At the end of 2018, I published an academic paper with Dr. Patricia Daugherty of Iowa State called “Logistics and distribution innovation in China.” We studied China as a harbinger of things to come to the Western World as China was at the forefront of two mega-trends, eCommerce and urbanization. One of the most surprising findings was that while there are over 35,000 logistics providers in China, JD.com and Alibaba create the core logistics system. While they don’t necessarily own the logistics assets, they effectively control the movement of most eCommerce purchases. These companies were also the leading investors in logistics capabilities.
The Rise of the Retailer Logistician
This was a perspective-changing revelation. I grew up in a world where the Big 3 – UPS, FedEx, and the USPS – dominated small package delivery. What was this alternate world in China where the largest investors in logistics were not logistics companies; they were retailers? It became clear that as eCommerce continues to take a more significant chunk of total retail, it moves from being another sales channel to core business. Logistics is a natural extension of the retail value proposition, the equivalent of a great in-store checkout experience. In this light, we predicted that we would see a similar trend in the Western World as eCommerce continued to grow.
Fast-forward to 2021 in the U.S., and the rise of the retailer logistician is in full swing. While the Covid-19 pandemic has stalled urbanization, eCommerce growth has accelerated. According to a Digital Commerce 360 analysis, U.S. eCommerce grew 44% in 2020 and represented 21.3% of total retail, about where China was back in 2018. Booming sales for retailers considered “essential” to the economy under Covid were a big story in 2020. Walmart grew its eCommerce sales 79% in the fiscal year ending January 31, 2021. Amazon’s online store revenue grew 40%, only to be outpaced by third-party seller growth of 50% on the platform. Meanwhile, Target grew online sales 193% for the November/December period compared with last year. While these numbers were impressive, the more significant long-term story is investment and growth in retailer logistics capabilities.
2020 was the year that retailers took control of logistics. During the pandemic, eCommerce was not just another channel to market; it was a lifeline. Simultaneously, the logistics networks that retailers have always counted on were capacity constrained, and shipping rates rapidly increased. In this environment, innovation at retailers flourished; it had to…and the money followed. We’re now seeing the transformation of eCommerce logistics control move to retailers, echoing China’s changes through the 2010’s.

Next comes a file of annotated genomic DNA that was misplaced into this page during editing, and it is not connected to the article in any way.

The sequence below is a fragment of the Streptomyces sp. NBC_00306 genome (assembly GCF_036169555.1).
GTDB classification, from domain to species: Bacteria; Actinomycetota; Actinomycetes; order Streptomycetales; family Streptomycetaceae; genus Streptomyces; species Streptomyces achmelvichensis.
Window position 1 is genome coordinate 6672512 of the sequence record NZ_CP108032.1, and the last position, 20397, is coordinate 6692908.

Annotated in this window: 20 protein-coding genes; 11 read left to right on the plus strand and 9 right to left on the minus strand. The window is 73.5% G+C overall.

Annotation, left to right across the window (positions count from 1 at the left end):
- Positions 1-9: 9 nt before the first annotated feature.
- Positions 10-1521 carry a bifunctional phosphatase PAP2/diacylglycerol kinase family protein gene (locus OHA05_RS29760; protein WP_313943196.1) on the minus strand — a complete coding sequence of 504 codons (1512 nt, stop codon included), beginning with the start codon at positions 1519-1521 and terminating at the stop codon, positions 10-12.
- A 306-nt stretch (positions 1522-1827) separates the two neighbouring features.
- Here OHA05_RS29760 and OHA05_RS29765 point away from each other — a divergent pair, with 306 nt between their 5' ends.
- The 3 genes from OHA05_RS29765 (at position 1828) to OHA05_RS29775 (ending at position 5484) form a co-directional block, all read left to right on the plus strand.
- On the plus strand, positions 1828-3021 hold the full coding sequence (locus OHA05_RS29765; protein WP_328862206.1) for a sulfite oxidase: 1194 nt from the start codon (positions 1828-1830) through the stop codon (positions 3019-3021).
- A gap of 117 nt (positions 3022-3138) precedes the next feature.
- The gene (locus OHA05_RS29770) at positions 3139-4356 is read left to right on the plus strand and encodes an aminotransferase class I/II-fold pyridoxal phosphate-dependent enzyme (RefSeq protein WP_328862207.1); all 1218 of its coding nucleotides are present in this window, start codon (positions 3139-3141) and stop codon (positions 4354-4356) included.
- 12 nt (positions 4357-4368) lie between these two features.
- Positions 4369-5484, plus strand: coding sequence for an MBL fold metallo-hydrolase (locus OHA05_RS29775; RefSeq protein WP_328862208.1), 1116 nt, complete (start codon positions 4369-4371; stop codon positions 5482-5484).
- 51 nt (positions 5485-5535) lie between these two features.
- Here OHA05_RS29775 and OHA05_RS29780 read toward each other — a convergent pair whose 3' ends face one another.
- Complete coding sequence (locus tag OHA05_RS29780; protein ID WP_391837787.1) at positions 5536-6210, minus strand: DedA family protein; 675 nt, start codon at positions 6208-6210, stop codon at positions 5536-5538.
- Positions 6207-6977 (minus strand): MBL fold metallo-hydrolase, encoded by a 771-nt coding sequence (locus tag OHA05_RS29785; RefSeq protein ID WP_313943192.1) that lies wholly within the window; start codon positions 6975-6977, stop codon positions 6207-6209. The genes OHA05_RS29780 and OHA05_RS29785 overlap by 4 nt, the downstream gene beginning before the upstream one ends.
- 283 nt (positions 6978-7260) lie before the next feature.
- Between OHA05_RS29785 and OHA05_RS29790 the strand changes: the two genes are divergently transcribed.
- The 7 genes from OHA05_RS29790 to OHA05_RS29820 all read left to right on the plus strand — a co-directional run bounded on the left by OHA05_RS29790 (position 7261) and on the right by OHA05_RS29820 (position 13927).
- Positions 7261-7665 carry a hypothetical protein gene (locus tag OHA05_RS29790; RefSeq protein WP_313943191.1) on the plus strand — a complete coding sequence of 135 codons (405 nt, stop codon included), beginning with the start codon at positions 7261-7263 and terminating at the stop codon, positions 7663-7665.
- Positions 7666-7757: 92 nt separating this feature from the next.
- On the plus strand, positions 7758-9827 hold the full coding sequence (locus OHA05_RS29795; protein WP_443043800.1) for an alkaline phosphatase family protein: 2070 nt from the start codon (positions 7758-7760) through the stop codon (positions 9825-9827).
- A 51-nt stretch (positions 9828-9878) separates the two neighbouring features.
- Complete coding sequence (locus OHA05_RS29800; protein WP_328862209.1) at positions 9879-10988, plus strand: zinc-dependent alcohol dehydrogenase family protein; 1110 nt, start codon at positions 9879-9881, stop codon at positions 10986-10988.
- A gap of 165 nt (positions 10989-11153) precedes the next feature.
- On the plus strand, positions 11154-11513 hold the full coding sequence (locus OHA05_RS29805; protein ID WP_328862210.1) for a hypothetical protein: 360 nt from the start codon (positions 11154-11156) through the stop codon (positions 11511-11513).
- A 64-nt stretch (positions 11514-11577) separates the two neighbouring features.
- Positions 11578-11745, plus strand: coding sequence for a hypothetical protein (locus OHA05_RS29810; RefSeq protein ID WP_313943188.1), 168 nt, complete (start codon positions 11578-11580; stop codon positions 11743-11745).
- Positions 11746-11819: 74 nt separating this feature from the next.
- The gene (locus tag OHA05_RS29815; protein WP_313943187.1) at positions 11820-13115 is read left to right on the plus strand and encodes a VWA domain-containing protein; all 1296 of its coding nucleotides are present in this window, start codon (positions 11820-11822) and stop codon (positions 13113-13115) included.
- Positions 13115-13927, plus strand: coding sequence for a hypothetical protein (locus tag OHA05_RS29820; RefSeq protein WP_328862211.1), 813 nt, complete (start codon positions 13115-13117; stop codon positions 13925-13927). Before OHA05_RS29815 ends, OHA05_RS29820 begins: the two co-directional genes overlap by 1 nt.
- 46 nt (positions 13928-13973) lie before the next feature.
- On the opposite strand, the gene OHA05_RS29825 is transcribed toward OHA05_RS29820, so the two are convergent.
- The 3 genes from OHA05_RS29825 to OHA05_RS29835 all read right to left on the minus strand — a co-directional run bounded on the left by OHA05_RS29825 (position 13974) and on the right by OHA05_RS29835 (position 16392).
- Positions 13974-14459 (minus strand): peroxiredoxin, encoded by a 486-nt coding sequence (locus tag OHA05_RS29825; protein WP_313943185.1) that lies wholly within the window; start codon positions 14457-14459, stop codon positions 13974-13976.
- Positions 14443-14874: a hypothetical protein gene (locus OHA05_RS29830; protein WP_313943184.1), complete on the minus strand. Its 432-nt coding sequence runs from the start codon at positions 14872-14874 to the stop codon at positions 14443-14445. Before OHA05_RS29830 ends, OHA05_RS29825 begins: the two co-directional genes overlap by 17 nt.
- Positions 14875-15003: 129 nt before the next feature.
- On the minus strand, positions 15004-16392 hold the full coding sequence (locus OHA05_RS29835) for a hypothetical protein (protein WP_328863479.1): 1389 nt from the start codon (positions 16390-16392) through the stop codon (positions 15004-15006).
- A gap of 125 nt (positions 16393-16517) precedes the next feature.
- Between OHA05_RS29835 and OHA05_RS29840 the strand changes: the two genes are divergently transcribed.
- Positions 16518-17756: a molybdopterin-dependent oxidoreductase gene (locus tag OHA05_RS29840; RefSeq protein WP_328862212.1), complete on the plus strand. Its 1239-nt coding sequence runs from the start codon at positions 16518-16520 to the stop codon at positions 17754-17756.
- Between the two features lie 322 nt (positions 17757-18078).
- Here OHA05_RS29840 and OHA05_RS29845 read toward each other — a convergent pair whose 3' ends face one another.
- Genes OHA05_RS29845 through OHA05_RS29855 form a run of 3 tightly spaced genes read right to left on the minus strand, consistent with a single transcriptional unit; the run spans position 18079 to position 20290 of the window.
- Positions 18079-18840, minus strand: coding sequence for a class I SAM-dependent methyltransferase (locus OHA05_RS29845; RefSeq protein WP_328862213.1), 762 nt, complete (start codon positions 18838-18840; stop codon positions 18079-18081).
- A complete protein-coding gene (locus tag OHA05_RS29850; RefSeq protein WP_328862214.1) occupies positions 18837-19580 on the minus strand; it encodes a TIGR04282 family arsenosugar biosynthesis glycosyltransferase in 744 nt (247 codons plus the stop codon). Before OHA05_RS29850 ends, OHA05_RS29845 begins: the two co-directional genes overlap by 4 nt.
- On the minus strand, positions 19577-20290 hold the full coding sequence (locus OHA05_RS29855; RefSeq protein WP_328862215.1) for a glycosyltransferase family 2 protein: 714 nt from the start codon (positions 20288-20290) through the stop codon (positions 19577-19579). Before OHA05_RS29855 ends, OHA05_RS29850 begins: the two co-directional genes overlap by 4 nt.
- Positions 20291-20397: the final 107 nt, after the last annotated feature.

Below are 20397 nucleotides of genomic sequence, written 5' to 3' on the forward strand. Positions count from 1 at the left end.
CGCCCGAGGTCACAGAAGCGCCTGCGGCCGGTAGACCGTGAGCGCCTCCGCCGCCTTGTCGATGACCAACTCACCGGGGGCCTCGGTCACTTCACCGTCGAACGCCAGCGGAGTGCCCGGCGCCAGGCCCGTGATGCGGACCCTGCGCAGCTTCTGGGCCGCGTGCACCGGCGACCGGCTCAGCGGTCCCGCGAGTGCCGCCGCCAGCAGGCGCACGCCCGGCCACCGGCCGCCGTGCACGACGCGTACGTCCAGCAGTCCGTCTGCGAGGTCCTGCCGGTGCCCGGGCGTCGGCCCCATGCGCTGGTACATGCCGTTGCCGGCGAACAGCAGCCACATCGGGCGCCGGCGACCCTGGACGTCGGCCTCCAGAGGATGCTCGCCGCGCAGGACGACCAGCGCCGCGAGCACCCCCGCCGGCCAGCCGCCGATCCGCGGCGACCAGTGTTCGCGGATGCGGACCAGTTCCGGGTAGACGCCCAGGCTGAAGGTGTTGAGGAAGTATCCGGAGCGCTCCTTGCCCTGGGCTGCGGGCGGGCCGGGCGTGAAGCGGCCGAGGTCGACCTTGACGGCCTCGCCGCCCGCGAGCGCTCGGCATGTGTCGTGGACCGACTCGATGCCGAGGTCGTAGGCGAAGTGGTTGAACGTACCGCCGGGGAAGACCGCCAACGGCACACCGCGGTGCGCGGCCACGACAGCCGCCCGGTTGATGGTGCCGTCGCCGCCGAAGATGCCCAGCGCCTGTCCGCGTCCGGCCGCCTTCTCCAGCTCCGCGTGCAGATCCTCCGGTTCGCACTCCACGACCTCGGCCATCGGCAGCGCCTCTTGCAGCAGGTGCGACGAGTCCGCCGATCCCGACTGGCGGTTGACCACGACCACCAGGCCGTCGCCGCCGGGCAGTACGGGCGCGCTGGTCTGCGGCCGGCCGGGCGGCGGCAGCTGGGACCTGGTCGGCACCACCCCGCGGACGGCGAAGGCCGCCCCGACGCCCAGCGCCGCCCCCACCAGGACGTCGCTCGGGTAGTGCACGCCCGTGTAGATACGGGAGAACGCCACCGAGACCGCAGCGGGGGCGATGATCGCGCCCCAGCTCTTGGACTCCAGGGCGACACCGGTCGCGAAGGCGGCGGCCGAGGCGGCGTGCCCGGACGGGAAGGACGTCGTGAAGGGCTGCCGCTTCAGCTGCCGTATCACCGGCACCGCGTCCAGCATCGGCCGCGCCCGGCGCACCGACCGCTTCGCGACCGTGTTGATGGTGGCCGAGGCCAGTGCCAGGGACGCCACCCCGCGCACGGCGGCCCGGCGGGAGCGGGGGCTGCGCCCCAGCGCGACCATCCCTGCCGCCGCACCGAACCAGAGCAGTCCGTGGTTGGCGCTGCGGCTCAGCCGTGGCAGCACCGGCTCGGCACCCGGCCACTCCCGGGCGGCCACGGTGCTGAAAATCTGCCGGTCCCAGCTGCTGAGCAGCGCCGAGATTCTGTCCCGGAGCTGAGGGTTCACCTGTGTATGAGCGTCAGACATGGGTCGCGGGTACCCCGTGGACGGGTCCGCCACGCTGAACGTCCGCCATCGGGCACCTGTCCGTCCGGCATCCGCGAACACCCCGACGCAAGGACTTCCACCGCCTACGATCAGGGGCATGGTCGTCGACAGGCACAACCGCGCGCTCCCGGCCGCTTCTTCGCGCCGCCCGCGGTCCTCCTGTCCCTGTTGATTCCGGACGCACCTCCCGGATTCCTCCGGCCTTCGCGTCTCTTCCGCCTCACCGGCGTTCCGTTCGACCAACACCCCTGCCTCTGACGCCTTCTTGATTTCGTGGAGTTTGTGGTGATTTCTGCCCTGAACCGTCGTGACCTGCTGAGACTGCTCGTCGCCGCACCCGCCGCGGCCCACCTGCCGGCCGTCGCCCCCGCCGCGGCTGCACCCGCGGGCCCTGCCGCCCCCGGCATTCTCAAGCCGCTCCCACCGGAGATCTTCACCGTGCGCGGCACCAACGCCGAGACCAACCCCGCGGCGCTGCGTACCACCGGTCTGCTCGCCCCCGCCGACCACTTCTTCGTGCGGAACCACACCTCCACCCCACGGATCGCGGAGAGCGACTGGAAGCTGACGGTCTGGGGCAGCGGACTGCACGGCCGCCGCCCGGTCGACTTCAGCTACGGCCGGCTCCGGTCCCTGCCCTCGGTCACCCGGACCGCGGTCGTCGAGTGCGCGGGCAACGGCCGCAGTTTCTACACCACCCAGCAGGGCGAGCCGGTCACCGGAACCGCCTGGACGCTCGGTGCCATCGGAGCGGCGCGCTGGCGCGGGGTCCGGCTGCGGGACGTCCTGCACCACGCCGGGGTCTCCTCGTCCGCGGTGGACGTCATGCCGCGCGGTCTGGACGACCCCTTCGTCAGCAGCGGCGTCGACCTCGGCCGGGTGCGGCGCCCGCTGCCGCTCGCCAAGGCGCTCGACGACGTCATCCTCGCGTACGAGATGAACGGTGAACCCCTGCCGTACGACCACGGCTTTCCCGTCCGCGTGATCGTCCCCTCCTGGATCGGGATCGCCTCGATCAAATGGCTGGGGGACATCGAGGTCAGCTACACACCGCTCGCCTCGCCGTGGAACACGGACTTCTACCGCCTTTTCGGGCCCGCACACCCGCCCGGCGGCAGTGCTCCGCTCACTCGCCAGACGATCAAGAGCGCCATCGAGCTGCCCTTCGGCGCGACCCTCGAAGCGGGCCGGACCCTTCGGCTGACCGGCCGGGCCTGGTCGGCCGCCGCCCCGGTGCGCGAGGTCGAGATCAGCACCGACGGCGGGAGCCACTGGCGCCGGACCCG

Amazon spent $44 billion to fulfill their one-day Prime commitment in 2020, enabling them to deliver 58% (2.3 billion) of their parcels in 2019. Amazon is no longer the tail wagging the dog; they are the dog. Competing retailers are also investing in logistics at a rapid pace:
- Walmart expanded ship-from-store to over 2,500 locations in the U.S. and in September launched Walmart+. In only two weeks, about 11% of Americans signed up for the service. Walmart will focus on its supply chain as part of a $14 billion fiscal year 2022 capital investment commitment.
- Costco purchased Innovel Solutions for $1B to enhance its capability sets in multiple areas, including last-mile delivery and installation for appliances and other bulky items.
- Target’s unified inventory investment paid off in November and December, with about 95% of Target’s sales fulfilled from its stores. Curbside pickup grew more than 500%.
- Lowe’s invested in 50 cross-docks, 7 bulk D.C.s, and 4 eCommerce facilities to improve its 2-day delivery performance across the U.S.
- Best Buy announced that 99% of its customers can now get free next-day delivery on thousands of items.
Of the top 500 retailers in 2019, only 19 offered curbside pickup. By August of 2020, that number grew to 121. The retail landscape is changing!
Critical Retailer Advantages in Logistics
U.S. retailers have two structural advantages over incumbent carriers that will be difficult, but not impossible, to mitigate. First, they have access to information about eCommerce shipments when the consumer hits the buy button, whereas carriers don’t know about a shipment until the shipper lets them know that it’s ready to be picked up. The value of this early access to consumer-level information is critical in a time-based industry. More importantly, consumers ultimately call the shots in the digital economy. Increasingly, it will be the company that owns the information about consumers, not the logistics assets, that wins.
Multiple Revenue Streams, The Key to Profitability in Last-Mile Delivery